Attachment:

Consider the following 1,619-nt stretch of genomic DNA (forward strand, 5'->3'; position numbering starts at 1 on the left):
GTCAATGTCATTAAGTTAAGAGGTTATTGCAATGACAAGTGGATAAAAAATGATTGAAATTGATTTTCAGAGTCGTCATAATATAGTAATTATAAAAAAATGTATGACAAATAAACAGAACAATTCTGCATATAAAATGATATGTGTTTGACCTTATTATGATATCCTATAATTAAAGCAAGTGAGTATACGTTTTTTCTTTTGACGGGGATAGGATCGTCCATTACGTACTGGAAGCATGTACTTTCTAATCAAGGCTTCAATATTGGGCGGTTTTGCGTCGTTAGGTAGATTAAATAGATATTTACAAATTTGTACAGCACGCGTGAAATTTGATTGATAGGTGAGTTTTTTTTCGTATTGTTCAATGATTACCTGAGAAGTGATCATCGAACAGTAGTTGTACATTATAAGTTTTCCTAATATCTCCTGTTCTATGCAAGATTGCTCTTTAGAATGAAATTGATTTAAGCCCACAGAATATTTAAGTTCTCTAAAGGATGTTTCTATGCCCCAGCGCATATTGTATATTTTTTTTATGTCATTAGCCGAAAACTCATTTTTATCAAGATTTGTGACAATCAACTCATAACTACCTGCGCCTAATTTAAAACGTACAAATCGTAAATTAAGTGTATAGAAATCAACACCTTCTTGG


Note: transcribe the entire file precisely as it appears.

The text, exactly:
Consider the following 1,619-nt stretch of genomic DNA (forward strand, 5'->3'; position numbering starts at 1 on the left):
GTCAATGTCATTAAGTTAAGAGGTTATTGCAATGACAAGTGGATAAAAAATGATTGAAATTGATTTTCAGAGTCGTCATAATATAGTAATTATAAAAAAATGTATGACAAATAAACAGAACAATTCTGCATATAAAATGATATGTGTTTGACCTTATTATGATATCCTATAATTAAAGCAAGTGAGTATACGTTTTTTCTTTTGACGGGGATAGGATCGTCCATTACGTACTGGAAGCATGTACTTTCTAATCAAGGCTTCAATATTGGGCGGTTTTGCGTCGTTAGGTAGATTAAATAGATATTTACAAATTTGTACAGCACGCGTGAAATTTGATTGATAGGTGAGTTTTTTTTCGTATTGTTCAATGATTACCTGAGAAGTGATCATCGAACAGTAGTTGTACATTATAAGTTTTCCTAATATCTCCTGTTCTATGCAAGATTGCTCTTTAGAATGAAATTGATTTAAGCCCACAGAATATTTAAGTTCTCTAAAGGATGTTTCTATGCCCCAGCGCATATTGTATATTTTTTTTATGTCATTAGCCGAAAACTCATTTTTATCAAGATTTGTGACAATCAACTCATAACTACCTGCGCCTAATTTAAAACGTACAAATCGTAAATTAAGTGTATAGAAATCAACACCTTCTTGG